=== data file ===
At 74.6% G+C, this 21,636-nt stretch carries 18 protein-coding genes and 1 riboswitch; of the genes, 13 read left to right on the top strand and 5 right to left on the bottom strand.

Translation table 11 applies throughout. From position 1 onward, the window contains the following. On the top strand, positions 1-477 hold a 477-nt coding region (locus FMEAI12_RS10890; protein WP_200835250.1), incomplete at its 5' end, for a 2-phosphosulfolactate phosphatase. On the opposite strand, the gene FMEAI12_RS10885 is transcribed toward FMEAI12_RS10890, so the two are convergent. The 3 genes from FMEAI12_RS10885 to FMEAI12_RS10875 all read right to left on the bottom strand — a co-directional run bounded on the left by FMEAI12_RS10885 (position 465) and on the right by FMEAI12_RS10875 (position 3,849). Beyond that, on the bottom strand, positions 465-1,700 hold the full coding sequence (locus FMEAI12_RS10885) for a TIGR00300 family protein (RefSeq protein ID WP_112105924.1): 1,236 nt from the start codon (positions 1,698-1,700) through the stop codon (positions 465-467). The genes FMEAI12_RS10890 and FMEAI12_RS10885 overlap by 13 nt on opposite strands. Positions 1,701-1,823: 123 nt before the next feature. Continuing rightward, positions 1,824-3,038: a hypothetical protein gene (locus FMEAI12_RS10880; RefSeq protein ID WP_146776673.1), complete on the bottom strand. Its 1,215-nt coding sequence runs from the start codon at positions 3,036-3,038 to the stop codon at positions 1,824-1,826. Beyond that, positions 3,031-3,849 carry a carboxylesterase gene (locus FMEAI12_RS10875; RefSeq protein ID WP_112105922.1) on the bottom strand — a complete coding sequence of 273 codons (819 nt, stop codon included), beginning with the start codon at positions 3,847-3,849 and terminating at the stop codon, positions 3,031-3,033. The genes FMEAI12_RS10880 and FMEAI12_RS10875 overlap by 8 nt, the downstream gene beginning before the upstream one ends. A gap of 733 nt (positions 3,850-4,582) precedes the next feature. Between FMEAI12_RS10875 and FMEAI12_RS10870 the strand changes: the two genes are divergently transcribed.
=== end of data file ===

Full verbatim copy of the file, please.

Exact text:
At 74.6% G+C, this 21,636-nt stretch carries 18 protein-coding genes and 1 riboswitch; of the genes, 13 read left to right on the top strand and 5 right to left on the bottom strand.

Translation table 11 applies throughout. From position 1 onward, the window contains the following. On the top strand, positions 1-477 hold a 477-nt coding region (locus FMEAI12_RS10890; protein WP_200835250.1), incomplete at its 5' end, for a 2-phosphosulfolactate phosphatase. On the opposite strand, the gene FMEAI12_RS10885 is transcribed toward FMEAI12_RS10890, so the two are convergent. The 3 genes from FMEAI12_RS10885 to FMEAI12_RS10875 all read right to left on the bottom strand — a co-directional run bounded on the left by FMEAI12_RS10885 (position 465) and on the right by FMEAI12_RS10875 (position 3,849). Beyond that, on the bottom strand, positions 465-1,700 hold the full coding sequence (locus FMEAI12_RS10885) for a TIGR00300 family protein (RefSeq protein ID WP_112105924.1): 1,236 nt from the start codon (positions 1,698-1,700) through the stop codon (positions 465-467). The genes FMEAI12_RS10890 and FMEAI12_RS10885 overlap by 13 nt on opposite strands. Positions 1,701-1,823: 123 nt before the next feature. Continuing rightward, positions 1,824-3,038: a hypothetical protein gene (locus FMEAI12_RS10880; RefSeq protein ID WP_146776673.1), complete on the bottom strand. Its 1,215-nt coding sequence runs from the start codon at positions 3,036-3,038 to the stop codon at positions 1,824-1,826. Beyond that, positions 3,031-3,849 carry a carboxylesterase gene (locus FMEAI12_RS10875; RefSeq protein ID WP_112105922.1) on the bottom strand — a complete coding sequence of 273 codons (819 nt, stop codon included), beginning with the start codon at positions 3,847-3,849 and terminating at the stop codon, positions 3,031-3,033. The genes FMEAI12_RS10880 and FMEAI12_RS10875 overlap by 8 nt, the downstream gene beginning before the upstream one ends. A gap of 733 nt (positions 3,850-4,582) precedes the next feature. Between FMEAI12_RS10875 and FMEAI12_RS10870 the strand changes: the two genes are divergently transcribed.